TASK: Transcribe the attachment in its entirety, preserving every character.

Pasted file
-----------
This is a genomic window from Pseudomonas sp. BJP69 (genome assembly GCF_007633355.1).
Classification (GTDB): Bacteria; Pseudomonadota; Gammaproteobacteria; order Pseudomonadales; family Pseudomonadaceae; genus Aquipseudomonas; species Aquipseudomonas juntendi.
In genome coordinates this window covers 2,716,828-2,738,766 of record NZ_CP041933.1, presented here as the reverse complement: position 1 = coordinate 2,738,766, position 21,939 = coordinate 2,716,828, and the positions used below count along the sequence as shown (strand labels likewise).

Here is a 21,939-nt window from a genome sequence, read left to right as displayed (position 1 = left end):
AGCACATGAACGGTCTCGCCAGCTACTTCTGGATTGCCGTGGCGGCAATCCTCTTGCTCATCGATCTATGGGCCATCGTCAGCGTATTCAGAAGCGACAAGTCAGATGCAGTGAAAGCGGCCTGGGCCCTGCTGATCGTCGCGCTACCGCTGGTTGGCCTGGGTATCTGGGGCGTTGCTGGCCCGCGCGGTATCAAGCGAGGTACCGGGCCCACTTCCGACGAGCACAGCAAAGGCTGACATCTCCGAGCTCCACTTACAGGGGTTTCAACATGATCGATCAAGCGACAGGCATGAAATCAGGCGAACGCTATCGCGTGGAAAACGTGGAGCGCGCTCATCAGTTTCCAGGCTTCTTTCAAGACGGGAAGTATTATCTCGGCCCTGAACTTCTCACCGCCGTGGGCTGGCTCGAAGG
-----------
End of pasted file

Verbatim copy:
This is a genomic window from Pseudomonas sp. BJP69 (genome assembly GCF_007633355.1).
Classification (GTDB): Bacteria; Pseudomonadota; Gammaproteobacteria; order Pseudomonadales; family Pseudomonadaceae; genus Aquipseudomonas; species Aquipseudomonas juntendi.
In genome coordinates this window covers 2,716,828-2,738,766 of record NZ_CP041933.1, presented here as the reverse complement: position 1 = coordinate 2,738,766, position 21,939 = coordinate 2,716,828, and the positions used below count along the sequence as shown (strand labels likewise).

Here is a 21,939-nt window from a genome sequence, read left to right as displayed (position 1 = left end):
AGCACATGAACGGTCTCGCCAGCTACTTCTGGATTGCCGTGGCGGCAATCCTCTTGCTCATCGATCTATGGGCCATCGTCAGCGTATTCAGAAGCGACAAGTCAGATGCAGTGAAAGCGGCCTGGGCCCTGCTGATCGTCGCGCTACCGCTGGTTGGCCTGGGTATCTGGGGCGTTGCTGGCCCGCGCGGTATCAAGCGAGGTACCGGGCCCACTTCCGACGAGCACAGCAAAGGCTGACATCTCCGAGCTCCACTTACAGGGGTTTCAACATGATCGATCAAGCGACAGGCATGAAATCAGGCGAACGCTATCGCGTGGAAAACGTGGAGCGCGCTCATCAGTTTCCAGGCTTCTTTCAAGACGGGAAGTATTATCTCGGCCCTGAACTTCTCACCGCCGTGGGCTGGCTCGAAGG